Nearly all the analysts who understood the long deflation-inflation cycle of Kondratieff have retired or died. The ones you will find at dedicated bearish web sites are derived from the revisionists of the 1980's and 90's who failed to recognize that those decades were disinflationary for interest rates and producer prices and commodities and bullish for stocks. They thought gold and oil fell due to a conspiracy instead of lack of demand and oversupply. They also thought stocks went up only because of manipulation. They ignored the rust belt, and the agriculture disaster and oil depression of the 1980's and 90's. While bonds of the highest credit ratings more than doubled in price, the long wave revisionists were lost in a desert of their own making. They still are, so ignore them if you happen to see them posting elsewhere or publishing yet another Kondratieff Wave book.
An economic cycle which lasts more than 50 years cannot be used for short term trading, but it is always wise to know which way the 25-30 year long half cycle of deflation or inflation is headed and not bet against it too long. All you really need to know is that prices, interest rates and stocks had all bottomed by early 2003. They will be headed upwards for some years. At some point, most likely in a decade to fifteen years or so, interest rates will finally get high enough to impact corporate earnings in most sectors and stocks will top out and trade sideways to down while everything else will continue to rise for another five to ten years.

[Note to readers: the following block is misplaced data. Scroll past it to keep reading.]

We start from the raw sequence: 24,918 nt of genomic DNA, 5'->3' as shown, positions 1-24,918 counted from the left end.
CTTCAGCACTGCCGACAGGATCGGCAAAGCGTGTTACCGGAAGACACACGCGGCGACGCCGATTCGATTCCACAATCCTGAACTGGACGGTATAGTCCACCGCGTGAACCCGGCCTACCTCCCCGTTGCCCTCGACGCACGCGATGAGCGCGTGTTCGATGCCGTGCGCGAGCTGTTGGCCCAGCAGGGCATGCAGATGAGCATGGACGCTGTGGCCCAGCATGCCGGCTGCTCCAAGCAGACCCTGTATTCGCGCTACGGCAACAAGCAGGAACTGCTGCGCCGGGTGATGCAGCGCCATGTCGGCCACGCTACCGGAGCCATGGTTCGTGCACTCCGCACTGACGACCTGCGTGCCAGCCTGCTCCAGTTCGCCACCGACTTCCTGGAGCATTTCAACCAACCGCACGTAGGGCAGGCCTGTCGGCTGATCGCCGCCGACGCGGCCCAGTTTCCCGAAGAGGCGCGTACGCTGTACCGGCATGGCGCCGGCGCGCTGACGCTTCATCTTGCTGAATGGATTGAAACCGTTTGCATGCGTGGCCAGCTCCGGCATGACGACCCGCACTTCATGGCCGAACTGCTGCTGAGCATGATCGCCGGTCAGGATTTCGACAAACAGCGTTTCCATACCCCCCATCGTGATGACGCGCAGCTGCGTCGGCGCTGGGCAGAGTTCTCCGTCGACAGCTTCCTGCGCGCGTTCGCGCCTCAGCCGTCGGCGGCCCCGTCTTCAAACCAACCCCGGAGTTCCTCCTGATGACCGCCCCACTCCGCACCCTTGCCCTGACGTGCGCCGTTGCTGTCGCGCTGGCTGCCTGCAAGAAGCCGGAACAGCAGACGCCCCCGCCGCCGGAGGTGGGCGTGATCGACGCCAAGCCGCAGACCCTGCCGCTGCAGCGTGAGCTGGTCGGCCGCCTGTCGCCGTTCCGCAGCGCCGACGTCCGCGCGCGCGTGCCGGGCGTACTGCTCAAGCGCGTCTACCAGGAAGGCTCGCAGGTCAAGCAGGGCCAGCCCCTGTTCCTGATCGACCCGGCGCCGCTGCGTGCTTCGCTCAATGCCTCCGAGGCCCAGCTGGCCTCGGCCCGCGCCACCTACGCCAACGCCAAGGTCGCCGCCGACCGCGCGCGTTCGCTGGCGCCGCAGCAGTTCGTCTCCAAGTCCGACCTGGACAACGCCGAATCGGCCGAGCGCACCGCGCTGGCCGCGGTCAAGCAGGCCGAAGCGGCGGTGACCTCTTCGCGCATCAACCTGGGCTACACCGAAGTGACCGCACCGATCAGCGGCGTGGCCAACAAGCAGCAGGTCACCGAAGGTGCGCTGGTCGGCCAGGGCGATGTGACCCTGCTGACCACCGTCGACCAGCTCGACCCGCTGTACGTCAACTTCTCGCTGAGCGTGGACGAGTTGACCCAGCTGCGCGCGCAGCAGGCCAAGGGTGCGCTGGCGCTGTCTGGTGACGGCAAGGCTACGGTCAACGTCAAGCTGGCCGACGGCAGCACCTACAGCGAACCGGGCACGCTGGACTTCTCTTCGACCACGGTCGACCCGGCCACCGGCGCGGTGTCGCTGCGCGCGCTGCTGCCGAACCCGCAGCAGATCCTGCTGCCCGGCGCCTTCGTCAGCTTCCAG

I am not predicting that bonds will be down Monday and never trade higher again this year. But the persistence of inflation, even in the face of a short term housing price decline, and the persistent weakness of the US dollar, convinces me that the lull which began last year in commodity prices and as early as 2004 in bond rates is ending soon or has ended.
It's not an emergency, merely a reminder from the markets that we are still in a long term inflationary era which began in this decade. Financial stocks will not do as well as most other sectors, and if you need income and can't afford to lose very much capital, it will be better to stay in the lowest cost money market funds (VMMXX) or TBills, or in CD's and TNotes up to two year maturities.
I want to rephrase the stock part of my analysis and emphasize that this does NOT mean a bull market top in stocks is due. Every time stocks have a pullback it will be attributed to rising interest rates, but don't be frightened out of holding US and selected foreign stocks. They are a better long term hedge against inflation than gold. (Nor am I anti gold: I continue to own gold, but one doesn't have to own gold to profit from inflation.) See my earlier article on "61 year investments" for details. And remember that US interest rates rose from the 1940s to 1981, but stocks also went up from the 1940's until the early 1970's when interest rates finally got too high. It is when rates get "too high" that you will want to own gold or add to what you already own.